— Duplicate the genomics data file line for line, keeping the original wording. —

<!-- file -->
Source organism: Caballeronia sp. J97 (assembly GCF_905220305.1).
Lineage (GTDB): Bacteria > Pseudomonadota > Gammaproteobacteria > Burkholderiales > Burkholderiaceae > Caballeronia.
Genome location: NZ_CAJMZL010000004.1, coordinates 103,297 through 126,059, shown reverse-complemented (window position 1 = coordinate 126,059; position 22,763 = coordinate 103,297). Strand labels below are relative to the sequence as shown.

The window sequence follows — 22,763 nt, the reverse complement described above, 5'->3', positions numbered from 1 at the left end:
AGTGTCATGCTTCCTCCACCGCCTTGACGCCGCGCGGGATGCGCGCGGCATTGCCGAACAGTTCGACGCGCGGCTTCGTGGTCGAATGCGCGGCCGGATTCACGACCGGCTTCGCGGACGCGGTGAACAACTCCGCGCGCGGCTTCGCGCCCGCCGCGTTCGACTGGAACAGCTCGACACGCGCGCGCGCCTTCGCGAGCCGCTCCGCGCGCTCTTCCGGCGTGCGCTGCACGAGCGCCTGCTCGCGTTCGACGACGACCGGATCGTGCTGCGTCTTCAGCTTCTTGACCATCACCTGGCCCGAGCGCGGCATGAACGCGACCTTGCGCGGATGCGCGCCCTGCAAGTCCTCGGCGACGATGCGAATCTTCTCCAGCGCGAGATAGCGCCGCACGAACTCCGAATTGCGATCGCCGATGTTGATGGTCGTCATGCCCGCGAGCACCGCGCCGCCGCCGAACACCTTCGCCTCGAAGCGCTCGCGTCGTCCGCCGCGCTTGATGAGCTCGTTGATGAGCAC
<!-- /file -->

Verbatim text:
Source organism: Caballeronia sp. J97 (assembly GCF_905220305.1).
Lineage (GTDB): Bacteria > Pseudomonadota > Gammaproteobacteria > Burkholderiales > Burkholderiaceae > Caballeronia.
Genome location: NZ_CAJMZL010000004.1, coordinates 103,297 through 126,059, shown reverse-complemented (window position 1 = coordinate 126,059; position 22,763 = coordinate 103,297). Strand labels below are relative to the sequence as shown.

The window sequence follows — 22,763 nt, the reverse complement described above, 5'->3', positions numbered from 1 at the left end:
AGTGTCATGCTTCCTCCACCGCCTTGACGCCGCGCGGGATGCGCGCGGCATTGCCGAACAGTTCGACGCGCGGCTTCGTGGTCGAATGCGCGGCCGGATTCACGACCGGCTTCGCGGACGCGGTGAACAACTCCGCGCGCGGCTTCGCGCCCGCCGCGTTCGACTGGAACAGCTCGACACGCGCGCGCGCCTTCGCGAGCCGCTCCGCGCGCTCTTCCGGCGTGCGCTGCACGAGCGCCTGCTCGCGTTCGACGACGACCGGATCGTGCTGCGTCTTCAGCTTCTTGACCATCACCTGGCCCGAGCGCGGCATGAACGCGACCTTGCGCGGATGCGCGCCCTGCAAGTCCTCGGCGACGATGCGAATCTTCTCCAGCGCGAGATAGCGCCGCACGAACTCCGAATTGCGATCGCCGATGTTGATGGTCGTCATGCCCGCGAGCACCGCGCCGCCGCCGAACACCTTCGCCTCGAAGCGCTCGCGTCGTCCGCCGCGCTTGATGAGCTCGTTGATGAGCAC